The inexperienced person idealizes the roles. They focus on the roles first and the person later. In the fantasy, they see the person as being dominant or submissive every moment of every day. They are super heroes, impervious to the mundane life the rest of us share.
Experienced people understand that their dominant or submissive is a person – who is also dominant/submissive. They look for relationships with people first, and focus on the bigger picture – assuming they want more than a session-based relationship. Their experience tells them that what lasts in a relationship, are the sum of ALL of your dynamics and connections.
People will come up to you and start talking in labels, without describing what they mean. “I’m a submissive”, they’ll say. “Really? What kind of submissive? Do you mean ‘bottom’? Oh wait, ‘bottom’…does that mean you like to be whipped? Oh…tied up and tickled? Wait, master…slave? Property or servant?”
The label dropper is likely inexperienced… At a minimum, they’ve never experienced anyone outside of their definition-circle and therefore don’t realize that other folks could have a different definition for a label than they do. They blindly believe that their limited contact is all there is to know.
More likely, they are truly inexperienced, and are simply assuming that the definition for the term that they read is widely accepted and that they are safe to repeat it, without really knowing a broader meaning.
The “All Dominants/Submissives Do ‘X’” Instructor
This is the person who “educates” others on what “ALL” dominants/submissives do. They are the person who tries to pressure their partner into doing the things they enjoy, because “that’s what all dominants/submissives do!”
This is a BIG indicator of inexperience. Though experienced people might make assumption about what their partner wants – based on their experience with others – their answer, if called-out on it, is, “This is what others I’ve been with enjoyed and I assumed you might like it too”. Its not, “This is what all dominants want”! The experienced response acknowledges that their frame of reference is limited by their experience and that their new partner might not be the same as the old. They know that different people like different things and it’s best to learn about your unique partner and avoid assumption.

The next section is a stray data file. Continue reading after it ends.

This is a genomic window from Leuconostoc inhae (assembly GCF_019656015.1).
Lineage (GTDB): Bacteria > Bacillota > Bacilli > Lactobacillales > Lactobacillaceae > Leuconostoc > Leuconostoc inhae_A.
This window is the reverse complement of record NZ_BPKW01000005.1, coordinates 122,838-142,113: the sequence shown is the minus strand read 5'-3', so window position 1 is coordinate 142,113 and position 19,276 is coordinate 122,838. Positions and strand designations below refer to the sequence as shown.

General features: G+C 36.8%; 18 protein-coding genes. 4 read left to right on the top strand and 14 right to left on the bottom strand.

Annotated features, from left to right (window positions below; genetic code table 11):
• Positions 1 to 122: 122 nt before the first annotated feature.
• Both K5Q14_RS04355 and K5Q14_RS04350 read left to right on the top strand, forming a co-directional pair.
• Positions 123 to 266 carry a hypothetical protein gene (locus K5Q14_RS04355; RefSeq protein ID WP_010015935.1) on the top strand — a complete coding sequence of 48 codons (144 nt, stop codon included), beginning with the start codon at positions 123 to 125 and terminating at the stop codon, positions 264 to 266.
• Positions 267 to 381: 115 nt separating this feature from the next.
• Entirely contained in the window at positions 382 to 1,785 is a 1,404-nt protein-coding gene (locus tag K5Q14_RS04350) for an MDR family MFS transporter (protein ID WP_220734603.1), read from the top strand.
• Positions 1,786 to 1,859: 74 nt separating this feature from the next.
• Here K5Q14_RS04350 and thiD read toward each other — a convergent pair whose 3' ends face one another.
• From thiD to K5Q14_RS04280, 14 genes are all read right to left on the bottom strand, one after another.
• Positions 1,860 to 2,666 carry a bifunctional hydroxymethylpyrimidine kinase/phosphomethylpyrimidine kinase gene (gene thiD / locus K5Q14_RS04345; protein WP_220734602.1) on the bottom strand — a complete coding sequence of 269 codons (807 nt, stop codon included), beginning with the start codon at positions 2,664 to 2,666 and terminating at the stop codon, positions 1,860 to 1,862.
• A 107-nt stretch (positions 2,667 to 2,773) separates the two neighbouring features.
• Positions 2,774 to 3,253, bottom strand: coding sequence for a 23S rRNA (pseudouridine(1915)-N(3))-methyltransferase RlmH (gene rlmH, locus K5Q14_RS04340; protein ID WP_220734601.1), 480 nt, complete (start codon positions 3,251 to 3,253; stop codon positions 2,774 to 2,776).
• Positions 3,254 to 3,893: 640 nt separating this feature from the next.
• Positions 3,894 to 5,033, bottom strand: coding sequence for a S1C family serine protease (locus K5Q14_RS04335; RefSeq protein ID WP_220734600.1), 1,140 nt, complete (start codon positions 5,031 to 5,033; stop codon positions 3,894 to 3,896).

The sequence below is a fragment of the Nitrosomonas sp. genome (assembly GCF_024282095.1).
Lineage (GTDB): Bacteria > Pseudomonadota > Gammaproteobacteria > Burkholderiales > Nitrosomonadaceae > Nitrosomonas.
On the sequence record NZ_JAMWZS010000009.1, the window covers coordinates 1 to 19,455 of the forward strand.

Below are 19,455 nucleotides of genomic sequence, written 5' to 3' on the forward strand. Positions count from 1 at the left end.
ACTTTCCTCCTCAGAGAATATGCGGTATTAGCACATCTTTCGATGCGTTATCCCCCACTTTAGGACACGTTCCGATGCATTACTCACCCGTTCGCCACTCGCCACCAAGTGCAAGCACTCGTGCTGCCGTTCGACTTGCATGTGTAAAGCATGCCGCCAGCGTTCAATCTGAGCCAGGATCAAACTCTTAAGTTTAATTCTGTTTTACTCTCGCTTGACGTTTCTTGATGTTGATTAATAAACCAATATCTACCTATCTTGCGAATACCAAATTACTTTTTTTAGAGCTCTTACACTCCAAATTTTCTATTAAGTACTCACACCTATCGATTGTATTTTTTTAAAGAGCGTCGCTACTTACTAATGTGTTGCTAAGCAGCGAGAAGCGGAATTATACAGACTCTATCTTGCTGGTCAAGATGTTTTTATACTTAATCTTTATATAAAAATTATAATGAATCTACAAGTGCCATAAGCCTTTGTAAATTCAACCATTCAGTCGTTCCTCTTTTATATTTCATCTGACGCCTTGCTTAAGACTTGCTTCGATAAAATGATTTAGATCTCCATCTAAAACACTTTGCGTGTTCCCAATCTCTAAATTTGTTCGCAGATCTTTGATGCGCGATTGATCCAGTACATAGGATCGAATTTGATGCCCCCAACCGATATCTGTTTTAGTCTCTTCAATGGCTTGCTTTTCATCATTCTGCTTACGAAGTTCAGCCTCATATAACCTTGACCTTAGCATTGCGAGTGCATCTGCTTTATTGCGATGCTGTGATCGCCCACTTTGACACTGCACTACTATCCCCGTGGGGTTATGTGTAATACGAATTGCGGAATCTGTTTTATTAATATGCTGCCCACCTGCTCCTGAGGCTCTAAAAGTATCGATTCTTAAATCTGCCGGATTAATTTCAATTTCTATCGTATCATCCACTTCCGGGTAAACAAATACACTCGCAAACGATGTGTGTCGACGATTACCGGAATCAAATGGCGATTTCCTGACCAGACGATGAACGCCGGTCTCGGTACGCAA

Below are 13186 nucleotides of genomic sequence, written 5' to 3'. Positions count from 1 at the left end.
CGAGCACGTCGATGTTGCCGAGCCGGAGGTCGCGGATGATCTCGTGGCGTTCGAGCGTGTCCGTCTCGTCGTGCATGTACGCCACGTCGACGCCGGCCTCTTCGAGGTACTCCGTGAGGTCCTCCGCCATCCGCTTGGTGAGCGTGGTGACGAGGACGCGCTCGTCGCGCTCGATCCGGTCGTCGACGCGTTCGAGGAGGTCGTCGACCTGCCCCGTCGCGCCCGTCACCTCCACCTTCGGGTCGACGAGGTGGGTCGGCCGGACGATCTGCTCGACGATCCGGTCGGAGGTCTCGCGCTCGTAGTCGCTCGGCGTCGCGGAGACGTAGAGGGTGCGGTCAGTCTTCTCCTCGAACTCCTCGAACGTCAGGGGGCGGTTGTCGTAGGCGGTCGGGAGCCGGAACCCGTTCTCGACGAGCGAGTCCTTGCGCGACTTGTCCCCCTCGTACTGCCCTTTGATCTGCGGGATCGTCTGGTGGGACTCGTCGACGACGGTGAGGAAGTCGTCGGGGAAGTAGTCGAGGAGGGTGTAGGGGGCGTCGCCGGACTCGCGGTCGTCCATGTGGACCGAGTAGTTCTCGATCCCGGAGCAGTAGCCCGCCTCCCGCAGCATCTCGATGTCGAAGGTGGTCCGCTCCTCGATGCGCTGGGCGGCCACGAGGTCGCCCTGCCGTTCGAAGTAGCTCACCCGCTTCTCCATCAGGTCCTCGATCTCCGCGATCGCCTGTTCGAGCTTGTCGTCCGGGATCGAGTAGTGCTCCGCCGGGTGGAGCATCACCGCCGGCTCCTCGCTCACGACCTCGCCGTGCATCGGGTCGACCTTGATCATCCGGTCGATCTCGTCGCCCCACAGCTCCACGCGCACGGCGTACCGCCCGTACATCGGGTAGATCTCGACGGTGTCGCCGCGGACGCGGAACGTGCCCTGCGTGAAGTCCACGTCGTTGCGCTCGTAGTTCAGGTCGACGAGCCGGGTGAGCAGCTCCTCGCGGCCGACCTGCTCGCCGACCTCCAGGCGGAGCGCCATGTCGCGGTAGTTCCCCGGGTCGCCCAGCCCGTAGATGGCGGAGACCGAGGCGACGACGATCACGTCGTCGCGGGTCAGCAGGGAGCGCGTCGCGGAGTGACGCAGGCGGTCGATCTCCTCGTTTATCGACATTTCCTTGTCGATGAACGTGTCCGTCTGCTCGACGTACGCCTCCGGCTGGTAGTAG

The “All Do ‘X’” instructors are often well-versed in videos and written porn – they’ve learned by watching media. Media has a remarkably homogenous storyline – and it truly appears as though ‘all dominants/submissives do ‘X’. The ‘instructors’ have read what others are saying about what it means to be a dominant or submissive and are regurgitating it verbatim, as their knowledge. They want the lifestyle they’ve seen, and try to find partners who feel the same way – often being disappointed when they find that all dominant/submissives DON’T like ‘X’!
There’s nothing wrong with being inexperienced. Everyone was inexperienced at some point in their lives. When I meet someone who demonstrates their inexperience, possibly in one of the means I listed above, I attempt to help to educate them. They are often trying to appear more experienced than they are – and in their attempt to appear experienced, they are revealing their inexperience. I want them to accept their inexperience and work to gain real experience – just as the rest of us did – and continue to do (because learning never stops). ‘Fake it until you make it’ can have some serious implications when the cost of the façade is someone else’s happiness, emotions, sense of self-worth, or worse, safety. It is far better to admit one’s inexperience and work with a partner to gain it mutually.
There are no experts. No one who knows everything. For certain, I don’t know everything. Experienced people know that learning continues, forever. Remain a student forever.
As always, ‘define before you opine’ – recognize that there are no standards, and if you want to have meaningful communication with someone, you’re better off sharing your definitions first and avoiding labels. Look out for inexperience masquerading as mentorship. Help those who show their inexperience by trying to appear more experienced. It’s OK to be inexperienced.
Ms. Rika is a lifestyle dominant, educator, and author; living in the suburbs of NYC with her husband/slave. She has written several popular books on her approach to adding Dominant-Centric, Service-Oriented D/s to relationships. You can find her books (in both print and eBook formats) at Lulu.com (http://www.lulu.com/spotlight/msrika), or at Amazon, Barnes & Noble, the iStore, Books-A Million, Kobo.com, or anywhere books are sold. Search for “Ms. Rika”. Write to me at Ms_Rika@hotmail.com